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Int. J. Environ. Res. Public Health 2018, 15(6), 1230; https://doi.org/10.3390/ijerph15061230

Agreement between Future Parents on Infant Feeding Intentions and Its Association with Breastfeeding Duration: Results from the Growing Up in New Zealand Cohort Study

1
Growing Up in New Zealand, University of Auckland, Auckland 1142, New Zealand
2
Centre for Longitudinal Research-He Ara ki Mua, University of Auckland, Auckland 1142, New Zealand
3
Department of Paediatrics: Child and Youth Health, University of Auckland, Auckland 1142, New Zealand
4
General Paediatrics, Starship Children’s Hospital, Auckland 1142, New Zealand
5
Australian Institute of Family Studies, Melbourne, Victoria 3006, Australia
6
School of Medical Sciences, University of Auckland, Auckland 1142, New Zealand
*
Author to whom correspondence should be addressed.
Received: 13 April 2018 / Revised: 25 May 2018 / Accepted: 5 June 2018 / Published: 11 June 2018
(This article belongs to the Special Issue Nutrition in the First 1000 Days)
Full-Text   |   PDF [321 KB, uploaded 11 June 2018]

Abstract

Maternal intentions are believed to have the strongest influence on infant feeding. However, what has rarely been studied, are the associations of maternal and partner intentions, and the influence these factors have on infant feeding. Our objective was to describe breastfeeding intentions of pregnant women and their partners, agreement about these intentions, and whether this agreement is associated with breastfeeding initiation and duration. This study was completed within the Growing Up in New Zealand study. Agreement between mothers and partners on intended initial infant feeding method was fair (κ = 0.21, 95% confidence interval (CI) 0.17–0.25) as was intended breastfeeding duration (κ = 0.25, 95% CI 0.22–0.28). Infants whose parents agreed antenatally on breastfeeding only were more likely to have been breastfed for >6 months, after adjustment for maternal (odds ratio (OR) = 6.3, 95% CI 3.9–10.2) and partner demographics (OR = 5.7, 95% CI 3.6–9.2). Likewise, infants whose parents agreed antenatally to breastfeed for >6 months were more likely to have been breastfed for >6 months, after adjustment for maternal (OR = 4.9, 95% CI 3.9–6.2) and partner demographics (OR = 5.0, 95% CI 4.0–6.3). Interventions that promote breastfeeding to both mothers and partners which enable parents to reach agreement about intended feeding methods have the potential to increase both breastfeeding initiation and duration. View Full-Text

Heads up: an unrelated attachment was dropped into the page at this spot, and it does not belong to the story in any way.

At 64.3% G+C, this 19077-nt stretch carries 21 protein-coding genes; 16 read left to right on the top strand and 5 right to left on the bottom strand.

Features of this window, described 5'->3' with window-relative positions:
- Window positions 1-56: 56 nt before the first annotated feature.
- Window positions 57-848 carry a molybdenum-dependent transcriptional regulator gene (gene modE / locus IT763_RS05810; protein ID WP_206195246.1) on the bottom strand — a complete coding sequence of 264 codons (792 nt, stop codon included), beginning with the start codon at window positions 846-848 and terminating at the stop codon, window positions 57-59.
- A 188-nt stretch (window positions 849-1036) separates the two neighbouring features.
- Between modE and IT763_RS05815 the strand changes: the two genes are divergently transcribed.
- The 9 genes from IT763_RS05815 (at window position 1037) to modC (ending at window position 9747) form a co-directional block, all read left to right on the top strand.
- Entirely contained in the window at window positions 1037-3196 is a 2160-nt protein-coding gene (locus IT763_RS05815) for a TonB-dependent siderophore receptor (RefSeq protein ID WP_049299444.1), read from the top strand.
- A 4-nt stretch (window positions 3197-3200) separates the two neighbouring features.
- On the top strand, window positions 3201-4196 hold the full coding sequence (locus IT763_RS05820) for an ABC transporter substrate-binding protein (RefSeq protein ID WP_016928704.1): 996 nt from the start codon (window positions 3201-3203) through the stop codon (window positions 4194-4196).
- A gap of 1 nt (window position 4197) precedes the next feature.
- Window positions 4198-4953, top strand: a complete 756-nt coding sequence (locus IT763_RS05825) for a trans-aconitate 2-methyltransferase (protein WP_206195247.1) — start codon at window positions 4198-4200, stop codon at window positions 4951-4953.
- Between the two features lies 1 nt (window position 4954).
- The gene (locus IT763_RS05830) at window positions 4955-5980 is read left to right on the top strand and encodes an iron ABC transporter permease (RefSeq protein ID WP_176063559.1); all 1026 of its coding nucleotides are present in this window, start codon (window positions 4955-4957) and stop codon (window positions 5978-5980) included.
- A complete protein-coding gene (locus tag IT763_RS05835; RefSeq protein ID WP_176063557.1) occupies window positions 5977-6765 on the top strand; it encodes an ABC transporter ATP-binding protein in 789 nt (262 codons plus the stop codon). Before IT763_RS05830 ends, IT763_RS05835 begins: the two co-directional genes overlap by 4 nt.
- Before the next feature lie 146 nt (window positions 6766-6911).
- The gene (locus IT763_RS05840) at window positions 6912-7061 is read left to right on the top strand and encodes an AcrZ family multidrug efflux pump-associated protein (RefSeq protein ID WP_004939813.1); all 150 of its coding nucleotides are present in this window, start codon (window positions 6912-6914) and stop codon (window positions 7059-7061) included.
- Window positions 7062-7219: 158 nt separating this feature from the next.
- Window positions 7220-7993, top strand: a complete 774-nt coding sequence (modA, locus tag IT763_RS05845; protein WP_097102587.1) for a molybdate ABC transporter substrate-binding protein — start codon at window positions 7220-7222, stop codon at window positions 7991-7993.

Keywords: breastfeeding; pregnant; partners; intentions; duration breastfeeding; pregnant; partners; intentions; duration
This is an open access article distributed under the Creative Commons Attribution License which permits unrestricted use, distribution, and reproduction in any medium, provided the original work is properly cited (CC BY 4.0).

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Marks, E.J.; Grant, C.C.; de Castro, T.G.; Bandara, D.K.; Wall, C.; Morton, S.M.B. Agreement between Future Parents on Infant Feeding Intentions and Its Association with Breastfeeding Duration: Results from the Growing Up in New Zealand Cohort Study. Int. J. Environ. Res. Public Health 2018, 15, 1230.

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